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Top 5: Urban Oases in London

3 August 2017 Will Rathbone

We all know London has plenty of beautiful parks, but sometimes you need a secluded green space to take the weight off. An urban retreat you can duck into straight from the hustle and bustle. A place to sit and read, or eat an apple, and spend a little while. Read on for our favourite urban oases in London - where the city seems a million miles away.

Dalston Eastern Curve Garden

A few minutes from Dalston Kingsland station, the Dalston Eastern Curve Garden’s understated entrance belies the lovely long stretch of lawn, flowerbeds and benches that lie beyond. Situated on the old Eastern Curve Railway line that linked Kingsland station to a goods yard, the garden serves up coffee, cakes and alcohol and is a popular place for a midweek meet-up. It’s currently under threat of closure, as Hackney Council weigh up possible re-development of the area, so now is the perfect time to head down and show your support.  

Dalston Eastern Curve Garden can be found at 13 Dalston Lane, E8 3DF. It’s free to enter, and open every day.


Dalston Eastern Curve Garden

Brompton Cemetery

One of the most beautiful cemeteries in London, Brompton Cemetery hosts over 35,000 gravestones, several spectacular catacombs, a chapel, gorgeous tree-lined boulevards and a quiet atmosphere that inspires reflection. Some cemeteries can feel a little unsettling, but the Grade I listed Brompton is a celebration of lives lived, as well as a conservation area that houses over 60 types of tree and numerous bats, frogs, birds and insects. Emmeline Pankhurst is buried here, so you can pay your respects to one of Britain’s greatest social activists.

Brompton Cemetery can be found on Fulham Road, SW10 9UG. It’s free to enter, and open every day from 7am - 8pm.


Brompton Cemetery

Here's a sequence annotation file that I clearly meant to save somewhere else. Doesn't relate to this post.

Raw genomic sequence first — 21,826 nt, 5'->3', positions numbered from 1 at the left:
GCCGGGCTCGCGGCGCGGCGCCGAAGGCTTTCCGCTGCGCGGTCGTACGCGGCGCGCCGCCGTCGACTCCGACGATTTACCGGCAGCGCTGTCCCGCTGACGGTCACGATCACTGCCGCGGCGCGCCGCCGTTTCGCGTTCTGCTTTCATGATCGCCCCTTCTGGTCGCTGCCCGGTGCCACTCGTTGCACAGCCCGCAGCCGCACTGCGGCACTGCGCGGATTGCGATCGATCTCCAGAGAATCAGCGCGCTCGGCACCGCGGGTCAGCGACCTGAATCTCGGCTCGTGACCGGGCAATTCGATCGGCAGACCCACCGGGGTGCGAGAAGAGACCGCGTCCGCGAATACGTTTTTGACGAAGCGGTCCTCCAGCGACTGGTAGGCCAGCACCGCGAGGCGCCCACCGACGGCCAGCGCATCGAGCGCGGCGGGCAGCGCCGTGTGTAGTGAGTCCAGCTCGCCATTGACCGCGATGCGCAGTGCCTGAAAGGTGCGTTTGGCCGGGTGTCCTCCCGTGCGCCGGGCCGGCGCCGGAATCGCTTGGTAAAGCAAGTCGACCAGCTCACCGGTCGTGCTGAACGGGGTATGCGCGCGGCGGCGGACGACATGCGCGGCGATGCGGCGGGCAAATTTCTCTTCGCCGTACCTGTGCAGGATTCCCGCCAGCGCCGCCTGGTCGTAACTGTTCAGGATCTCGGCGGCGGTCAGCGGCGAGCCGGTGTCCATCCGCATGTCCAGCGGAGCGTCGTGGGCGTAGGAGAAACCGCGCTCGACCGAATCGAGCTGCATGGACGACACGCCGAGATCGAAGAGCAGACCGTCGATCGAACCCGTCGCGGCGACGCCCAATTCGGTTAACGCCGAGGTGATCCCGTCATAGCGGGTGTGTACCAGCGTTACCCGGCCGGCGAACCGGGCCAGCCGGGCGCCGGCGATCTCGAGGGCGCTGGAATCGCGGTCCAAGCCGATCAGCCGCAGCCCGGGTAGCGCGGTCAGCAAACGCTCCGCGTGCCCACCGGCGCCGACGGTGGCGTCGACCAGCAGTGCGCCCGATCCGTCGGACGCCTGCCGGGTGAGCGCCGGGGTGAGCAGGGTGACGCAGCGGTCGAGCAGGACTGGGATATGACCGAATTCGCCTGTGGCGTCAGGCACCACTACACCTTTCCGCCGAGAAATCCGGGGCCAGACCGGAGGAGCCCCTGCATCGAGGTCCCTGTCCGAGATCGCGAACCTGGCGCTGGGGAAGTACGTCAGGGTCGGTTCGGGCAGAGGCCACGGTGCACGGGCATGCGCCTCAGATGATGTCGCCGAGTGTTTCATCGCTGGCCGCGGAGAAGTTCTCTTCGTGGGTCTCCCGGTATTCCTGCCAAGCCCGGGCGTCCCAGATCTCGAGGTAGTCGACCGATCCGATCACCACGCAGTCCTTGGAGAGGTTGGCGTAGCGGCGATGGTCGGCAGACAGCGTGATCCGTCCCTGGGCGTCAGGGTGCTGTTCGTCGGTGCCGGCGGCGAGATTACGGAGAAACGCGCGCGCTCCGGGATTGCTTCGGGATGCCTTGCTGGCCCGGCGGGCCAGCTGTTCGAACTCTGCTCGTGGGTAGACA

Barbican Conservatory

The Barbican Conservatory only opens on Sundays, from midday till 5pm, so you’ve got to time it right to visit. It’s well worth taking a look around - the glass-ceilinged space is home to tropical fish and over 2,000 species of unusual trees and foliage. To find out more about the garden book a 60-minute guided tour - there’s one every Sunday for just £12.50 - or simply sit back and marvel at the abundant greenery, tucked away in the heart of one of the most stunning buildings in London.

Barbican Conservatory can be found inside the Barbican Centre, EC2Y 8DS. It’s free to enter, and open every Sunday from 12-5pm.     


Barbican Conservatory

Natural History Museum’s Wildlife Garden

One of the most under-appreciated areas of the spectacular Natural History Museum, the Wildlife Garden, located just off the west courtyard, is a little miracle. It’s the only completely self-sufficient ‘wild’ garden in London, and it’s biodiverse mix of plants, insects and wildlife have thrived thanks to the help of the team of volunteers who help care for it. Home to over 3,000 different species - including nesting moorhens, rare moths, several species of bird and even sheep (for two months of the year) - the garden is a living ecosystem all of it’s own.

The Natural History Museum’s Wildlife Garden can be found in the grounds of the Museum, SW7 5BD. It’s free to enter, and open every day.


Natural History Museum Wildlife Garden courtesy of Now. Here. This.

St. Dunstan in the East

Like stepping into a scene from an end-of-the-world movie, St. Dunstan in the East is a remarkable garden in the grounds of a disused church. Built c. 1100, the church was badly damaged in the Great Fire of London and later the Blitz. The City of London decided against repairing it, electing instead to plant flowers and climbers in the grounds. The result is a wonderfully secluded, totally unique space that will soon have you under its spell.

St. Dunstan in the East can be found on St. Dunstan’s Hill, EC3R 5DD. It’s free to enter, and open every day.


© St. Dunstan in the East
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